Is France Saving Food, or Harming People?

Fresh fruit display at a grocery store

France has voted to force supermarkets to donate food to charity or allow it to be turned into animal feed, compost or energy.

This begs the question: Why do we need a super-authority to FORCE stores to do something as basic, obvious, humane, logical and ecological as this?

Before I give you the answer, let’s go back in time, to when no one knew about seat belts, and when car makers did not put them in their cars. The government made it mandatory for the car makers to put seat belts in, and this is why we now have them in all cars. This begs another question: Are humans too stupid to ask for safety features without forcing them into the works through government?

It seems, in both of these cases, that the government did good for humanity. How can I possibly argue that adding a safety feature which saves lives by preventing people from being ejected from their vehicles at high speeds is a bad thing? It goes against my libertarian principles, but the ends justify the means, right?

Well what about the food? Why wasn’t this a thing before? I was unable to find a direct source for this, but many comments on reddit tell stories about places getting sued after people have allergic reactions or other problems from eating food donated rather than discarded. Other comments also say that many places in France already donate their excess food, and that these regulations only add huge potential fines for not doing so. It seems regular people in these stores do want to give this food away, but legal complications (which stem from the state) can prevent this from happening easily.

Another anecdote was how customers won’t buy fruit from an entire bin if one of the fruits has a nick on it. This seems to be a big problem with human nature that no amount of government force can change. Stores must do what they can to sell their products, which can lead to waste by not wanting to sell expired (but still edible) products, and ones with nicks and scratches on them.

After discussing this topic with my roommate, he brought up some interesting points.

Grocery stores here in Montreal (and presumably in many if not all other cities) have been caught repackaging meat and simply altering to date in order to sell off all their product, essentially meaning they sell expired meat under a false label. If we are adding hefty fines for throwing food out, won’t this inevitably lead to more products being sold to consumers that are not fit to eat?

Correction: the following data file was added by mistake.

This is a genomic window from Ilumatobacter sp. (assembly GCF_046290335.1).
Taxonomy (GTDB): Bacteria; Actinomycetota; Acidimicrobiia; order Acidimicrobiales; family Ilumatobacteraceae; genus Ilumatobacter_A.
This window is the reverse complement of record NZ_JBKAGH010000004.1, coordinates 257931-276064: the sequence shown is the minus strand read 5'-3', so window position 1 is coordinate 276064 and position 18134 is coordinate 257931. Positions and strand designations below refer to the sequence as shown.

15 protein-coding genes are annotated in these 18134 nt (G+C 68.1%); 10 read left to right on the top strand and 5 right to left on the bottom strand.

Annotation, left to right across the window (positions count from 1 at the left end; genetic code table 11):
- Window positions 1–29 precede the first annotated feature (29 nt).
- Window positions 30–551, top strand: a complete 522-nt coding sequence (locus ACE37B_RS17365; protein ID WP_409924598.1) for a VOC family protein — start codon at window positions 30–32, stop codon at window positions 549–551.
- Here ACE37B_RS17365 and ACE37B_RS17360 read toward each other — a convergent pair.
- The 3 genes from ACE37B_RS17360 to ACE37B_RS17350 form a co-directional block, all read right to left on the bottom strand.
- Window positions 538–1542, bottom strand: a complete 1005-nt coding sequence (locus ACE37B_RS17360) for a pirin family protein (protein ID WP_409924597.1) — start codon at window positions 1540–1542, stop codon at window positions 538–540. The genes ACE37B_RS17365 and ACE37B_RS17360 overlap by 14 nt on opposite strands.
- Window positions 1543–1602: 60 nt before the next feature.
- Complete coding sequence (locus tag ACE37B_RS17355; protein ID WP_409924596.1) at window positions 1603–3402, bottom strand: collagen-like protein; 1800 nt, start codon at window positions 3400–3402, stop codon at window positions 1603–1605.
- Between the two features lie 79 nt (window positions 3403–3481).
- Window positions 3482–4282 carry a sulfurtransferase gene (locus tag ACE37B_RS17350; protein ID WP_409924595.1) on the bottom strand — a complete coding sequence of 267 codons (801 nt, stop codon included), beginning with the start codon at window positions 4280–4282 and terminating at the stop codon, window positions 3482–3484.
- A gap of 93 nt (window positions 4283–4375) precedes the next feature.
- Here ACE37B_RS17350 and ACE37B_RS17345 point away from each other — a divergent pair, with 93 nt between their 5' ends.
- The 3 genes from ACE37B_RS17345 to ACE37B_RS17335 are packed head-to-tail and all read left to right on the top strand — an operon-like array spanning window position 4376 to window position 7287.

Another possible problem could be the increased use of preservatives. Cheap, effective, and super unhealthy, companies could start upping their use of preservatives like nitrates to extend the life of their products to avoid these fines.

Had there been time for a line of cars with seat belts to emerge, I’m sure the information would have spread and people would have started only buying cars with seat belts. It happened to work out in humanity’s favor that the government stepped in before the choice was given to consumers.

In this recent case, it seems like the government is trying to collect brownie points. Not only does this make them look great, but they have the potential to gain more revenue from these fines. Again, on paper it seems great that there will be less waste in France, but the reality of it is that we’re now pointing guns (the state) at people (the supermarkets) and demanding they follow more rules or pay hefty fines.

The libertarian solution to this would be for a non-profit or (if it’s somehow profitable) for a company to help these stores collect their discarded items and sort them out, sending the edible stuff to people in need and the compostable/recyclable stuff where it can be best used. The government could even help set this up if they really want to collect brownie points! But adding more laws and regulations really never helps in the end, if our goal is to achieve freedom.

This whole story has been sold to us, the consumer, as a great initiative, as if grocery stores were throwing out food for fun and now the game is over. There are obviously going to be repercussions because of these new restrictions on freedom. It’s easy for us, the consumer, to feel good about the notion of stores not being allowed to waste as much food. But what if the laws extended to our homes? What if there were cameras in our kitchens and alarms that went off and tickets issued to us if WE don’t use all our food up?

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